How to date a patent number

Updated April 17, 2017

There are two dates associated with a patent. The first is the application filing date, which is the date on which the United States Patent & Trademark Office receives a completed patent application. The application filing date is important because it is the date from which a patent's validity is calculated. For example, most plant patents are valid for 20 years from the application filing date. The second date is the issue date, which is the date that the patent is granted. This date is important because it is the date from which the patent grantee may enforce the validity of the patent.

Retrieve the six-digit patent number. If it has any commas, omit them. For example, change 123,456 to 123456. If the patent number has less than six digits, recheck the number. If it still has less than six digits, add zeros in front of the existing digits. For example, change 1234 to 001234.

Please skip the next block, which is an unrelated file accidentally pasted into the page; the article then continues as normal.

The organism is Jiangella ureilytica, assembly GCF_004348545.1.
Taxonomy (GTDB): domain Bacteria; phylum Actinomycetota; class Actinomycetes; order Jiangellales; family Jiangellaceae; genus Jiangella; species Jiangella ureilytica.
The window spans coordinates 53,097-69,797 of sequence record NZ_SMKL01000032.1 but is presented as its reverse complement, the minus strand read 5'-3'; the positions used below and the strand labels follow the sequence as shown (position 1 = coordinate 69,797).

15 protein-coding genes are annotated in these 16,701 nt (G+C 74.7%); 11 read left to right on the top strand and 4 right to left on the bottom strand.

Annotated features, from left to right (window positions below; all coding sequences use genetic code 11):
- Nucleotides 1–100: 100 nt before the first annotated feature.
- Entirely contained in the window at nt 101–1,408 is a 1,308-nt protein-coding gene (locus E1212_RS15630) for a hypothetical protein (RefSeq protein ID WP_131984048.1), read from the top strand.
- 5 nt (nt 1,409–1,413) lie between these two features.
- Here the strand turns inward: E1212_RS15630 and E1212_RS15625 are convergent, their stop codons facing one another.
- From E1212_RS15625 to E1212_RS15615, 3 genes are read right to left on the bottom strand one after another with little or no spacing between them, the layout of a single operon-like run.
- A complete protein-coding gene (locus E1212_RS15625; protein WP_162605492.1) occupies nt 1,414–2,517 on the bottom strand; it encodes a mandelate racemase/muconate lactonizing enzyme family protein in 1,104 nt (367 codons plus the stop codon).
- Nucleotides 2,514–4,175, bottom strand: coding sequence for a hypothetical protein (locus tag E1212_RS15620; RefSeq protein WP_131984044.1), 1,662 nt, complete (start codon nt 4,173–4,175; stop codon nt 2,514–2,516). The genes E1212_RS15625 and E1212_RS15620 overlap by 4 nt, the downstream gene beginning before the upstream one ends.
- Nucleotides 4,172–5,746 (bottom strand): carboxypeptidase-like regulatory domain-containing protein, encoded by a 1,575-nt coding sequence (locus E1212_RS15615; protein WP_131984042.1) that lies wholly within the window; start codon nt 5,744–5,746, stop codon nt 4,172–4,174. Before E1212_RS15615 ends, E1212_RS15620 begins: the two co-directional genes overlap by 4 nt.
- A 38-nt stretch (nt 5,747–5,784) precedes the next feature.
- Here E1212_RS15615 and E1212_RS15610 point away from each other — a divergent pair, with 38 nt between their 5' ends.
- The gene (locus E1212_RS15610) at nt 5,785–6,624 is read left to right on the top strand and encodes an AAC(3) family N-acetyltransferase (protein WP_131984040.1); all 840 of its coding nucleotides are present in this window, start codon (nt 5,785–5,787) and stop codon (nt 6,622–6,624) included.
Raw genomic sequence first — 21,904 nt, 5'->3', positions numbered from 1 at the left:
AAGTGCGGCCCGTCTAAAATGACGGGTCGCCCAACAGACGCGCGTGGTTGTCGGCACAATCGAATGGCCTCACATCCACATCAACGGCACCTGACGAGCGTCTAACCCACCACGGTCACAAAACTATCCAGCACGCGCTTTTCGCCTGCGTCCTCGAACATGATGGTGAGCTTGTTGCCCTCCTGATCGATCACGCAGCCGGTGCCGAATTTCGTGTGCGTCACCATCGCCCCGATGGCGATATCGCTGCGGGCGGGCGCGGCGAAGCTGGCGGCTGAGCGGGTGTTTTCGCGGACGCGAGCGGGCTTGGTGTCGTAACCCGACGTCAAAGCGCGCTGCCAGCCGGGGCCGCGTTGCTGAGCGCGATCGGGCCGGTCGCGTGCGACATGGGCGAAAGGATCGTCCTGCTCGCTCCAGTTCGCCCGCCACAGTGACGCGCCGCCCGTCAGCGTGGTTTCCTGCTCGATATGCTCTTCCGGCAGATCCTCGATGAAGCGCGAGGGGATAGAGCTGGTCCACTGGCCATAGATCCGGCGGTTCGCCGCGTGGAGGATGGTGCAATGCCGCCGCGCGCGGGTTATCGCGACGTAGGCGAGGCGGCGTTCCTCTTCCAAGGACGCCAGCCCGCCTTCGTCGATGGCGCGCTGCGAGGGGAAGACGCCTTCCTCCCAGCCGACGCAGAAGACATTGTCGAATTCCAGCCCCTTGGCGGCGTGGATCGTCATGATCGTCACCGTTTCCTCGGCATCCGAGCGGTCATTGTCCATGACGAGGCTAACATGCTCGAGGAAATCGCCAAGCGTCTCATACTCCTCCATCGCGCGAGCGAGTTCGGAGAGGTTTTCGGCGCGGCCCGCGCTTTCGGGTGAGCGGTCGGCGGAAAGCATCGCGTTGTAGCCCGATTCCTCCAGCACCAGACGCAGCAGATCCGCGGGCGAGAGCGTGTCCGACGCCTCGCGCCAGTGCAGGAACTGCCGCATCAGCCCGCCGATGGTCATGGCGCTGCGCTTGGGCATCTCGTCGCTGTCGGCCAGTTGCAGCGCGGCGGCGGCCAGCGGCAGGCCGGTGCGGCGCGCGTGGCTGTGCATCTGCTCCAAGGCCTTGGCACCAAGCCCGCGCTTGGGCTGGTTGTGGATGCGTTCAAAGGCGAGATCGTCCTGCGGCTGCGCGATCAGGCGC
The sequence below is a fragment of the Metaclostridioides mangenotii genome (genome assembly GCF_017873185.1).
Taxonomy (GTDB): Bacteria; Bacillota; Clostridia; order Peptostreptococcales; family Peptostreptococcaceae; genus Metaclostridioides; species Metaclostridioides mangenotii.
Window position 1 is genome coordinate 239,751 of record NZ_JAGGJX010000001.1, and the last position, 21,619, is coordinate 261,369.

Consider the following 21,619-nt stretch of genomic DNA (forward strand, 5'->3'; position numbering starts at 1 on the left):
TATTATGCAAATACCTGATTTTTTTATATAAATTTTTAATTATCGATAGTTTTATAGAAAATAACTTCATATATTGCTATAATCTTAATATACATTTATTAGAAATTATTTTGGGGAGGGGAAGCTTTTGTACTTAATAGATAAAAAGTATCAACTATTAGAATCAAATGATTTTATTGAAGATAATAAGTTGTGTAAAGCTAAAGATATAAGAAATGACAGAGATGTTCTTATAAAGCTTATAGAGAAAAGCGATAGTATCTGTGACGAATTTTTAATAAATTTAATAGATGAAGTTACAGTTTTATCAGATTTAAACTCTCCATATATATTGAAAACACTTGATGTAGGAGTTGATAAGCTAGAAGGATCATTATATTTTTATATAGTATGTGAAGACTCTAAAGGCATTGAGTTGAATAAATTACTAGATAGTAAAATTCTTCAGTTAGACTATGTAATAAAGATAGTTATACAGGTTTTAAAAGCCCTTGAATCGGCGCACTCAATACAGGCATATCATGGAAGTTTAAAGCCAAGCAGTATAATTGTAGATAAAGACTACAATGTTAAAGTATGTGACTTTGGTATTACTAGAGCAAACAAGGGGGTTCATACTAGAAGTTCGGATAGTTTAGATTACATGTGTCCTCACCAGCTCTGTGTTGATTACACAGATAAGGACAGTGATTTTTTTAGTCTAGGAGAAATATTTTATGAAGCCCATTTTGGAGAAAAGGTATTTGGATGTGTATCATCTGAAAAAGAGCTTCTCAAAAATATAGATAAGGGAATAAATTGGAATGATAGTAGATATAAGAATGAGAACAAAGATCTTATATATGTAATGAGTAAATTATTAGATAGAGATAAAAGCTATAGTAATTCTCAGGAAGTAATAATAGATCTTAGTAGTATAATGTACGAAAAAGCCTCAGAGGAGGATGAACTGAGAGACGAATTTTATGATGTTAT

Access the internet. Go to the Patent Office's home page at Click the "Search" link under the "Patents" column on the left-hand side of the screen. Click the "Patent Number Search" link under the "PATFT: Issued Patents" column on the left-hand side of the screen.

In the query box, enter the patent number. For example, if your patent number of interest is 5146634, then enter it. Click "Enter."

The website provides information pertinent to the patent number. For 5146634, retrieve the application filing date, which is provided under the "Abstract" section on the left-hand side (September 11, 1991).

Retrieve the patent issue date, which is provided near the top of the page on the right-hand side directly under the patent number. You now have both the application filing date and the issue date of the patent number.


If you need any help with the Patent Office websites, you may call (800) 786-9199 or (571) 272-1000, or e-mail the Patent Office at

Things You'll Need

  • Patent number
  • Internet access
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About the Author

Byron Berger is a licensed attorney and registered civil engineer. Since 1998, he has contributed articles to legal and engineering periodicals, including "ADC Comment" and "Philosophical Magazine." Berger holds a B.S. in materials engineering from Michigan Technological University, as well as a J.D. from the University of the Pacific, McGeorge School of Law.